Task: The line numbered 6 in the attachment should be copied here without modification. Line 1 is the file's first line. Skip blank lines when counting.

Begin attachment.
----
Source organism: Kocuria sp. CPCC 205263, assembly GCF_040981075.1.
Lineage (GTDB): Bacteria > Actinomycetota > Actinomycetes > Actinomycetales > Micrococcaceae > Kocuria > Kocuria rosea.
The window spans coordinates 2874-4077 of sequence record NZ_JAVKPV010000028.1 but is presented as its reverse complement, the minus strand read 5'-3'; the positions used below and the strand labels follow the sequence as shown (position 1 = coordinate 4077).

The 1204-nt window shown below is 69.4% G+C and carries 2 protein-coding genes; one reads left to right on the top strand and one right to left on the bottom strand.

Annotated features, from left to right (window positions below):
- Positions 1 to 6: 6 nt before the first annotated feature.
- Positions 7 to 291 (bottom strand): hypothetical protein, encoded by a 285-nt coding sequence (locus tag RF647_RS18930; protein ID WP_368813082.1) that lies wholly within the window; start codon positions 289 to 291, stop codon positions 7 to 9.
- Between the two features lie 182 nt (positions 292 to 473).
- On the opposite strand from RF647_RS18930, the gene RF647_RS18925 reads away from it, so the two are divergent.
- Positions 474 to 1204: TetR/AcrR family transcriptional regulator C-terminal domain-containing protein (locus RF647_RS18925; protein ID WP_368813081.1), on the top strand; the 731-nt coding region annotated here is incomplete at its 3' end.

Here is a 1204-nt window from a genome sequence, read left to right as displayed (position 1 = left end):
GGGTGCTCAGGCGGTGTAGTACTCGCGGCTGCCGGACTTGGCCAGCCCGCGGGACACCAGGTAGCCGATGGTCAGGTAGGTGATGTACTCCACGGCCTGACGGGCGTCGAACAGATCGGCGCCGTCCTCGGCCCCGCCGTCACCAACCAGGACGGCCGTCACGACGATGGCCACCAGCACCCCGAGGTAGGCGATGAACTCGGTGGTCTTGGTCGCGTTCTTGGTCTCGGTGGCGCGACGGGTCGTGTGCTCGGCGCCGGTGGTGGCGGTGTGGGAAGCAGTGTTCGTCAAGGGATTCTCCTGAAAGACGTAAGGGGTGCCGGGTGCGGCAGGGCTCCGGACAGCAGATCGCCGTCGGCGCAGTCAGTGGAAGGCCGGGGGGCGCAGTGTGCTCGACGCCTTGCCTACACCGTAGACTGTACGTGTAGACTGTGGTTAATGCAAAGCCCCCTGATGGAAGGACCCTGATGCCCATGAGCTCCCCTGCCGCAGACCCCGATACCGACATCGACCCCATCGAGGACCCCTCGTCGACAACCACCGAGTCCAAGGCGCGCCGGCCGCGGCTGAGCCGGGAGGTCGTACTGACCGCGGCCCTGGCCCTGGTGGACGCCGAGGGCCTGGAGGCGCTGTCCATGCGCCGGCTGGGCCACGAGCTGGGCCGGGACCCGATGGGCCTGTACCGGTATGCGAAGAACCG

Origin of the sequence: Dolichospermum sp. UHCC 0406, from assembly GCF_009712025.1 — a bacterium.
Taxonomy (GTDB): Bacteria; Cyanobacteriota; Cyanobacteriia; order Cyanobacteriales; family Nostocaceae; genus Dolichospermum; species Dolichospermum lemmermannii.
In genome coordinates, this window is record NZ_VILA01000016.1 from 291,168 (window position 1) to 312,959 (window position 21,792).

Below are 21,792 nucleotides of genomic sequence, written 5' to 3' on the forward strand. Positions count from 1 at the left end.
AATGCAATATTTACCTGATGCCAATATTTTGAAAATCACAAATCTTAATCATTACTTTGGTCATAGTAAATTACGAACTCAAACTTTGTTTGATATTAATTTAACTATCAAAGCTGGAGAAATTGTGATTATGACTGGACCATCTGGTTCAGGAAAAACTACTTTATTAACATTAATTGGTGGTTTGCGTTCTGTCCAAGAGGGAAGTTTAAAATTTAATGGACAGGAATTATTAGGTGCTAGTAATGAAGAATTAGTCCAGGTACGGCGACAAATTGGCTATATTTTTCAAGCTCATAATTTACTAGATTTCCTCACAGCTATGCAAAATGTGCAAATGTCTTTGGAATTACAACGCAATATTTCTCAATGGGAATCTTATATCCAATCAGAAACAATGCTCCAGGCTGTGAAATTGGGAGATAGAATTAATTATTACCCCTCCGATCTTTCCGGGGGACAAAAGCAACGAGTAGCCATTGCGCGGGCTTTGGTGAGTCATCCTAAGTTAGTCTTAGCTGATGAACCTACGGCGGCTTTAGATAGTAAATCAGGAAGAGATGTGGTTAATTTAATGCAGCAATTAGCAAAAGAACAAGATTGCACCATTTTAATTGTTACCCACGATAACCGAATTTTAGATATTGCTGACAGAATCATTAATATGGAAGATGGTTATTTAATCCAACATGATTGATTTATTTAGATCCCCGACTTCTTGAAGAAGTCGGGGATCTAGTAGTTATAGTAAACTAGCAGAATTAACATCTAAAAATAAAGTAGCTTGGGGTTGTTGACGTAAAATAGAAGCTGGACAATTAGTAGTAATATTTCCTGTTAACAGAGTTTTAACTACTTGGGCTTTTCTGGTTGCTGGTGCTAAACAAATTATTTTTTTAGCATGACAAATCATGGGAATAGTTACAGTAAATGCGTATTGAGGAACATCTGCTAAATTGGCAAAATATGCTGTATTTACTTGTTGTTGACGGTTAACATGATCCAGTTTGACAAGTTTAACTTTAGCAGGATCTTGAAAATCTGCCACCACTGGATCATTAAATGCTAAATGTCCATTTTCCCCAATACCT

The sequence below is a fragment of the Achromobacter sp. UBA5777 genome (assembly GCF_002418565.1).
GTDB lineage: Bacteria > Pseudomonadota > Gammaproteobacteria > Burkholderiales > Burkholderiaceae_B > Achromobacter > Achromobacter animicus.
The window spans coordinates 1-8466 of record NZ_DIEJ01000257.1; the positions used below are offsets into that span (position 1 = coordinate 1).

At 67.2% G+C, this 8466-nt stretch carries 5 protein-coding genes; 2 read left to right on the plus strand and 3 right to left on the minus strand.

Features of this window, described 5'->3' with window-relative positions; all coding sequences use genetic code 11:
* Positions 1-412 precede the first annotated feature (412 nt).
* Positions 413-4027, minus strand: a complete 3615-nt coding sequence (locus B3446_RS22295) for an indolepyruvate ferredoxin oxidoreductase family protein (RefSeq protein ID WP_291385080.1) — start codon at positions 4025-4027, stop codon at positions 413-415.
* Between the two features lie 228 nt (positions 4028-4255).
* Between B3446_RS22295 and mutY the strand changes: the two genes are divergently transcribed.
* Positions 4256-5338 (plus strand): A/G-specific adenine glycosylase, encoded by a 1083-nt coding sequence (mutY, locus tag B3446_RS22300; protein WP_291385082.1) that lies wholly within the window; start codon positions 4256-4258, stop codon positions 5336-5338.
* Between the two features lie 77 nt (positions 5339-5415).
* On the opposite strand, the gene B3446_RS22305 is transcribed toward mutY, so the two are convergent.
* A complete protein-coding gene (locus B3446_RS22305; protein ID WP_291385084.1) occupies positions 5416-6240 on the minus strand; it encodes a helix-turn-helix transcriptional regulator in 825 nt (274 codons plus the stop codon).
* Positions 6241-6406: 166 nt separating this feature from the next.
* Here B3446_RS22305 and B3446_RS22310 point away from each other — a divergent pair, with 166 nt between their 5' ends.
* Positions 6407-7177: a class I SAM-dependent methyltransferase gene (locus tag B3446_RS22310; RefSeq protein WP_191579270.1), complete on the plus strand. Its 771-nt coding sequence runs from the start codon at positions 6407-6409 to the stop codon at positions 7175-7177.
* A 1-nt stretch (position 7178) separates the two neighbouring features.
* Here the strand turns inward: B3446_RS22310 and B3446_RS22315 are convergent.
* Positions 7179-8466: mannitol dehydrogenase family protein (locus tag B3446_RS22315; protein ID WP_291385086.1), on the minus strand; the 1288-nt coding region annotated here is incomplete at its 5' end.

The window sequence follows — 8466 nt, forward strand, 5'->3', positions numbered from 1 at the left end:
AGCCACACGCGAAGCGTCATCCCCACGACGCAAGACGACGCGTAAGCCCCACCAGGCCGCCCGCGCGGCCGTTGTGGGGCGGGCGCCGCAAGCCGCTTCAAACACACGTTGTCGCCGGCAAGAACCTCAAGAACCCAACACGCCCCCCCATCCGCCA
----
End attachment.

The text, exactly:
- Positions 1 to 6: 6 nt before the first annotated feature.